A company or corporation is a legal entity that is separate from its members. When you form a company, you form an imaginary legal person which can hold and dispose of property, take legal action and sign documents. Because of this separate legal entity a company can have assets and liabilities and make profits and losses quite separately from its members.
- Separate legal entity from the shareholders or members, as well as those who control its operation.
- The limited liability nature of a company. Shareholders aren’t normally liable for debts unless they’ve given a personal guarantee or acted negligently.
- Companies face a lower tax rate than the top marginal rate for individuals.
- Perpetual succession
- Transfer of ownership: Shares can be bought and sold without affecting the operations of the company
- Dividends: A company can pay dividends to shareholders which include tax credits (i.e. franked dividends)
- Higher setup costs
- Greater ongoing compliance costs
- More complex reporting obligations
- The requirement for separate company and personal records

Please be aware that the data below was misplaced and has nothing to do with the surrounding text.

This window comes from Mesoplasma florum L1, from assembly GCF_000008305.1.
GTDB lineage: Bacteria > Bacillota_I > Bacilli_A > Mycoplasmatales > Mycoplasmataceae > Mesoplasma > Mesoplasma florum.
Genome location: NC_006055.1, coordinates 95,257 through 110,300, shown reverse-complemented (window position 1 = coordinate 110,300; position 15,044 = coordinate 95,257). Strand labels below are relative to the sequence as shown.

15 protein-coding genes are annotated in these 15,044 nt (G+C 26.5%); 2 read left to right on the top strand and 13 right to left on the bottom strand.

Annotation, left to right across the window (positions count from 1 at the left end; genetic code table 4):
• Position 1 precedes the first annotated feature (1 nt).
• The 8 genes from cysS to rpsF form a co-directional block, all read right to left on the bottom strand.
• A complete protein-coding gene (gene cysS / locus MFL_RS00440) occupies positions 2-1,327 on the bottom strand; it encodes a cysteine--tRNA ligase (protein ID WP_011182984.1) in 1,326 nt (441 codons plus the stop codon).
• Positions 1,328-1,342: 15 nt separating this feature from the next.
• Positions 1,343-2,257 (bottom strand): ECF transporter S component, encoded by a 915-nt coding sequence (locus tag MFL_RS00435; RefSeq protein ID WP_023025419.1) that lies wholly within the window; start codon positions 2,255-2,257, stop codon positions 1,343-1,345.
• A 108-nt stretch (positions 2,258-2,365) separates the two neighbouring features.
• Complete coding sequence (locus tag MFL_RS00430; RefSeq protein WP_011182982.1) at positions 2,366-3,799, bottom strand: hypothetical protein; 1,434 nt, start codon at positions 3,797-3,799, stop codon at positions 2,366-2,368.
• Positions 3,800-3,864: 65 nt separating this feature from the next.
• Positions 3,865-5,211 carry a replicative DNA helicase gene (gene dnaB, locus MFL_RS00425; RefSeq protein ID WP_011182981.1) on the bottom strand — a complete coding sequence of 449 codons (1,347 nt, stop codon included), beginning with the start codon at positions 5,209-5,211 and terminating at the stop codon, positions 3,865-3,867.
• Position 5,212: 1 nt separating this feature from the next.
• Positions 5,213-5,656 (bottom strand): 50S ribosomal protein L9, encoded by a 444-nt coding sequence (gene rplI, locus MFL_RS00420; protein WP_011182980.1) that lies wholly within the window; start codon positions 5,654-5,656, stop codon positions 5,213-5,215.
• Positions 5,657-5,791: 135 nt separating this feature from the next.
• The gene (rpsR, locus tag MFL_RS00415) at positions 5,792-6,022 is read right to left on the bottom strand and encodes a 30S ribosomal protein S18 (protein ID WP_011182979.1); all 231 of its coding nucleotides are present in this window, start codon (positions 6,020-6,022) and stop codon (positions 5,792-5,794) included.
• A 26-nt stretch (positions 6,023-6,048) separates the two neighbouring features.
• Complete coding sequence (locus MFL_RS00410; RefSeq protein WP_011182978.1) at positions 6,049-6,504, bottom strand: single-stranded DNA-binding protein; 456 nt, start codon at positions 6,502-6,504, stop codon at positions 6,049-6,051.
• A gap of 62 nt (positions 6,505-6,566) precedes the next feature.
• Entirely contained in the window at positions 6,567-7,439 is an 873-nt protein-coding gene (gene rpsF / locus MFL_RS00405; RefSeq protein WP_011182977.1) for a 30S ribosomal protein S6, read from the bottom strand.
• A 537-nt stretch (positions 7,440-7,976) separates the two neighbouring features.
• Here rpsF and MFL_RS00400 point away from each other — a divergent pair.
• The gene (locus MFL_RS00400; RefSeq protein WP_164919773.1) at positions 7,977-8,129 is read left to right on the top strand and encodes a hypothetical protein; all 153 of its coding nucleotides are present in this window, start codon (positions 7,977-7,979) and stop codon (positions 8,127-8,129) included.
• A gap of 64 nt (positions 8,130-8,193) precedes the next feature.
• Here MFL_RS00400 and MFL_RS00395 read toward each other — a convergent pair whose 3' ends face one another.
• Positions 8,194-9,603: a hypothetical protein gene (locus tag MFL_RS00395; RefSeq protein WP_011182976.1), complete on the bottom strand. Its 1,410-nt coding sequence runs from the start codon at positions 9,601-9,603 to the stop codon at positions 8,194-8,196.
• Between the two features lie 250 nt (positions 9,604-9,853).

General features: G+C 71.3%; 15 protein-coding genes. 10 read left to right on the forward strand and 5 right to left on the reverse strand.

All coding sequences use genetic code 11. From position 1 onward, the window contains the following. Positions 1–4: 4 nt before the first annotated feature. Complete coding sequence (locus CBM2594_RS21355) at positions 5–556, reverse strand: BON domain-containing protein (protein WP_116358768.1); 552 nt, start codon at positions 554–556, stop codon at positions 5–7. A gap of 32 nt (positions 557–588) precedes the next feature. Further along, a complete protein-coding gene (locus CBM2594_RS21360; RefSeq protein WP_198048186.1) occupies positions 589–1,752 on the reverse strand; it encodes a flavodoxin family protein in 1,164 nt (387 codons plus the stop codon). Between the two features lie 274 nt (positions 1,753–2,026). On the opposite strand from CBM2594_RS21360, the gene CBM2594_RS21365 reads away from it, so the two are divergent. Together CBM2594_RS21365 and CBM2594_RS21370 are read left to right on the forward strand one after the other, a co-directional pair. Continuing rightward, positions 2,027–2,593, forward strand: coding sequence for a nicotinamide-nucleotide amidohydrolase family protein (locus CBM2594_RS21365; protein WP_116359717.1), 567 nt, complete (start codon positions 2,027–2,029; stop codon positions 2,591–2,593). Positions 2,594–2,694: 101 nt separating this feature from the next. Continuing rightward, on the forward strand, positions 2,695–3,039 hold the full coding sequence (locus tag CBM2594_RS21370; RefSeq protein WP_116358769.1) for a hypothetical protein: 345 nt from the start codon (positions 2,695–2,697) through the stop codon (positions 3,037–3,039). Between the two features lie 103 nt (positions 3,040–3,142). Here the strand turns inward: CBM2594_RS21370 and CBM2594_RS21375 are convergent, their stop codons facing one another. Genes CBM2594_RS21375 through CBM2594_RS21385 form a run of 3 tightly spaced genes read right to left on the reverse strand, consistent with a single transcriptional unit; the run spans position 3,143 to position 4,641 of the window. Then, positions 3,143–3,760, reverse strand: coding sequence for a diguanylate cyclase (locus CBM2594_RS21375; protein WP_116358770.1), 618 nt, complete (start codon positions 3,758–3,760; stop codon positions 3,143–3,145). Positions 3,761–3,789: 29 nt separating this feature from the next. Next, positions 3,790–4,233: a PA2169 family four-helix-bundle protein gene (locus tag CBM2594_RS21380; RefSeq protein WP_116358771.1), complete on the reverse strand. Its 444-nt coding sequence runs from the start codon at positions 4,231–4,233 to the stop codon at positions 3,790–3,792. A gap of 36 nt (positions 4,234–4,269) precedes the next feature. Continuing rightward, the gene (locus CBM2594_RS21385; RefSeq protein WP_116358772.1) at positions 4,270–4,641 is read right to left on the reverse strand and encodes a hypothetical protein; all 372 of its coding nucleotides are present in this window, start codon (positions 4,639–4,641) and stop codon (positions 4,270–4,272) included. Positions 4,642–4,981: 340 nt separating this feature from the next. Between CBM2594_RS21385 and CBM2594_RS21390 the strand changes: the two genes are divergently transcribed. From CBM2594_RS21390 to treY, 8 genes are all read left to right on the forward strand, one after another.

- Amounts paid to directors are subject to taxation (i.e. withholding) and other on costs such as workers compensation. Distributions cannot be made as simply as done in a partnership.
- High penalties for director negligence
- As companies are governed by the Corporations Act, there are strict rules in regard to how a company and its officers should behave.
- Fringe Benefit Tax may apply to personal use of company assets
Disclaimer: This fact sheet is intended to be general information. It is not a substitute for legal or other professional advice. HHH Partners does not accept responsibility for loss to any person, who either acts or does not act because of this fact sheet.
A company pays income tax on profits as a separate legal entity at the rate of 30%.